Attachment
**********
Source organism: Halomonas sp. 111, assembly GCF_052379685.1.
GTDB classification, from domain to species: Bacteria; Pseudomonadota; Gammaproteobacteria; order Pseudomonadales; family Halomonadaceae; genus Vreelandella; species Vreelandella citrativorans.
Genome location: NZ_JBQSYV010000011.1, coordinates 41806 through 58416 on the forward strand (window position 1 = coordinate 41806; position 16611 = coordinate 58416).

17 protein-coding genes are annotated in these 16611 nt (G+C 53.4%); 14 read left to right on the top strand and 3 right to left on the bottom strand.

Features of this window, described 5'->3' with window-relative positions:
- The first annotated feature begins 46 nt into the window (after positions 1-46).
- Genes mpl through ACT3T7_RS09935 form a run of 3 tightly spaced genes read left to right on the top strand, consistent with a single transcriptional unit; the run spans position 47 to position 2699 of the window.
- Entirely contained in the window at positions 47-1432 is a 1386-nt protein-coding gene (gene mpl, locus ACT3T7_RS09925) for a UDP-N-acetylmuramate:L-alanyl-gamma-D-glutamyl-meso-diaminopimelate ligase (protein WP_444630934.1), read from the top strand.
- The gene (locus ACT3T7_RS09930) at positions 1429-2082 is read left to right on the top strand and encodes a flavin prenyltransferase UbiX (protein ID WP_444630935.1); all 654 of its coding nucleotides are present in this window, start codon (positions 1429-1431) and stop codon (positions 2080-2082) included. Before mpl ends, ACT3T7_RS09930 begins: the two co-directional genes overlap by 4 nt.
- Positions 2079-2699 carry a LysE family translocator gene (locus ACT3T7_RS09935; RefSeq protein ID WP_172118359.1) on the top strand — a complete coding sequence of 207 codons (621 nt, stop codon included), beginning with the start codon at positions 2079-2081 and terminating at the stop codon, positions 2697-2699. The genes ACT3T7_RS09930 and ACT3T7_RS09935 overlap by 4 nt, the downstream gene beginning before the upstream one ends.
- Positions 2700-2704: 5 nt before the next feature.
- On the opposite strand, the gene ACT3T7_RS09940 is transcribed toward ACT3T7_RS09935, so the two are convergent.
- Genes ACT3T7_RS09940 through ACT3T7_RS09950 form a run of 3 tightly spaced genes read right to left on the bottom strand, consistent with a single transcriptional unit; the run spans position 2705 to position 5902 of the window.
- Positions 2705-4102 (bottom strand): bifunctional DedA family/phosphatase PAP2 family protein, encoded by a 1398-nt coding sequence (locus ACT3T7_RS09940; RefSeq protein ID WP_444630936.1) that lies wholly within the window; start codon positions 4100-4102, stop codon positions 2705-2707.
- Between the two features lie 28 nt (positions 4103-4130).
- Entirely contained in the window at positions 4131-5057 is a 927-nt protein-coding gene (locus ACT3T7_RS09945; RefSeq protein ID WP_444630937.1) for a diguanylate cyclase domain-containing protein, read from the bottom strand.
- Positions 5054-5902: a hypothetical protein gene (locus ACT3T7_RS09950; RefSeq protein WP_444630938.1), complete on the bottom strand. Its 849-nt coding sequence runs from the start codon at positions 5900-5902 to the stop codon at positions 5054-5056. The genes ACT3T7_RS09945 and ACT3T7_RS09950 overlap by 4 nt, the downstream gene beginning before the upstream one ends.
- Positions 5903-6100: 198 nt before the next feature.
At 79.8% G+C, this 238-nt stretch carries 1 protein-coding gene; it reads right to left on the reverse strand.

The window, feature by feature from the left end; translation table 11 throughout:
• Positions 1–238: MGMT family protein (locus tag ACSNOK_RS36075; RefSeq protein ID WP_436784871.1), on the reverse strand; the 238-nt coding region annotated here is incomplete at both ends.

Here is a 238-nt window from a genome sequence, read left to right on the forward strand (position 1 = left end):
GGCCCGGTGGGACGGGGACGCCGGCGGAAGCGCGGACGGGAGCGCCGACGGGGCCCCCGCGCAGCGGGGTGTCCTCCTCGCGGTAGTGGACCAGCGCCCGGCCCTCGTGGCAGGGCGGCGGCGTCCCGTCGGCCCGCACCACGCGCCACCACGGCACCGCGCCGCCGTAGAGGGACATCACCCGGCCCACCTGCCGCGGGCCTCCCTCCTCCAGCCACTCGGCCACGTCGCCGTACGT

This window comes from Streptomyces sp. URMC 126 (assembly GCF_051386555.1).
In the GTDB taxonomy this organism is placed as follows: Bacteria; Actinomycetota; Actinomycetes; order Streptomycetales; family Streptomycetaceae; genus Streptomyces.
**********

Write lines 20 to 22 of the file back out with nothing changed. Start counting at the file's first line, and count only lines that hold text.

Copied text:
The window, feature by feature from the left end; translation table 11 throughout:
• Positions 1–238: MGMT family protein (locus tag ACSNOK_RS36075; RefSeq protein ID WP_436784871.1), on the reverse strand; the 238-nt coding region annotated here is incomplete at both ends.

Here is a 238-nt window from a genome sequence, read left to right on the forward strand (position 1 = left end):